Have you ever sat by a campfire or fireplace? If so, you've see biomass energy in action!
Biomass means "natural material." When biomass is burned, it releases heat, just like the wood logs in your campfire. Biomass energy uses natural materials like trees and plants to make electricity. It can also mean waste products like trash. It is the second-most common form of renewable energy we use in the United States, providing enough electricity to power more than two million homes.
Some of the material that can be used includes:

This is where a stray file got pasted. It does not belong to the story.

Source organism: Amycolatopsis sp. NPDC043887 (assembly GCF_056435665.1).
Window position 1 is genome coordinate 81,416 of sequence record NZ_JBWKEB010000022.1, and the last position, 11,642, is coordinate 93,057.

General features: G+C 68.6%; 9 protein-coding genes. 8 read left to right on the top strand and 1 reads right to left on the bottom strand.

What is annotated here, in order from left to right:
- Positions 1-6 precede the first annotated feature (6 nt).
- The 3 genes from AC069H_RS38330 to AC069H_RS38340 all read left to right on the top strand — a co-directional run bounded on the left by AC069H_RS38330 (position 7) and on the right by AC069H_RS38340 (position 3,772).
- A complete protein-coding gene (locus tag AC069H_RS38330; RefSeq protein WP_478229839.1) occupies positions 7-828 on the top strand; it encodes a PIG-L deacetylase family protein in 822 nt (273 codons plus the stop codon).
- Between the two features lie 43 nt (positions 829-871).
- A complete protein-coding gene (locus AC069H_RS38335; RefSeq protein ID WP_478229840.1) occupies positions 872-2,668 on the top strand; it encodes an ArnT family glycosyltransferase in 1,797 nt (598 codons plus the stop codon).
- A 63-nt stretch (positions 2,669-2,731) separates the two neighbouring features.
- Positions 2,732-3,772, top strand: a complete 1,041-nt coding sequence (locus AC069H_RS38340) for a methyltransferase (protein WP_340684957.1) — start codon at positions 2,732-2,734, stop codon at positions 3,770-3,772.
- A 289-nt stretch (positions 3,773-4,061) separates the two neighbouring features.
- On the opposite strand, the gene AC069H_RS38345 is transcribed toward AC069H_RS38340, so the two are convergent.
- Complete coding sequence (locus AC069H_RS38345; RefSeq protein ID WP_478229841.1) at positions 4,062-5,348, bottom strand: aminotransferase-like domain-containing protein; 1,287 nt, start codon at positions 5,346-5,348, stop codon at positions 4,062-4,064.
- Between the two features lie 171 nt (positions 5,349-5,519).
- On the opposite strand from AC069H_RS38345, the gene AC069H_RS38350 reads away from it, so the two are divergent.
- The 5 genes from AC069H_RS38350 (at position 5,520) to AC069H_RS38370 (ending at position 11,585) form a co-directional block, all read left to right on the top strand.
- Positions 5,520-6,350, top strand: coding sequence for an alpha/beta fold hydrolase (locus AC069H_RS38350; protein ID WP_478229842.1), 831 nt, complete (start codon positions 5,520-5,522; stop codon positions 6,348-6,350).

- Leftover wood from sawmills
- Leftover paper and wood waste from paper mills
- Corn stalks, corn cobs and seed corn from farms
- Paper and cardboard that can't be recycled in other ways
- Fast-growing crops and trees
Area farmers grow the switchgrass and then sell it to local utilities for energy. The switchgrass is burned along with coal to make steam for the generators.
In Wisconsin, people are using electricity made at the local trash dump! When trash decomposes, it gives off a gas called methane. A machine called a microturbine captures the methane gas and uses it to run a small jet engine to produce electricity.
How about electricity from cow manure? Animal waste, like poop, gives off methane gas too, and dairy farms in Iowa and Wisconsin are using microturbines and a machine called a "digester" to turn the methane into electricity.